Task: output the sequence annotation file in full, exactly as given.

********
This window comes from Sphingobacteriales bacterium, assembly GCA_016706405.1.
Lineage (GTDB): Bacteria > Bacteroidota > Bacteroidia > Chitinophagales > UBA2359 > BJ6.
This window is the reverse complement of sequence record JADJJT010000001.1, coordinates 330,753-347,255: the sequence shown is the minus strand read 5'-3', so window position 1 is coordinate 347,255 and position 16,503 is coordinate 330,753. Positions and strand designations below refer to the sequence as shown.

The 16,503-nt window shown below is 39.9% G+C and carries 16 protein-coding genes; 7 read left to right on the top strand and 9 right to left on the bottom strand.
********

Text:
This window comes from Sphingobacteriales bacterium, assembly GCA_016706405.1.
Lineage (GTDB): Bacteria > Bacteroidota > Bacteroidia > Chitinophagales > UBA2359 > BJ6.
This window is the reverse complement of sequence record JADJJT010000001.1, coordinates 330,753-347,255: the sequence shown is the minus strand read 5'-3', so window position 1 is coordinate 347,255 and position 16,503 is coordinate 330,753. Positions and strand designations below refer to the sequence as shown.

The 16,503-nt window shown below is 39.9% G+C and carries 16 protein-coding genes; 7 read left to right on the top strand and 9 right to left on the bottom strand.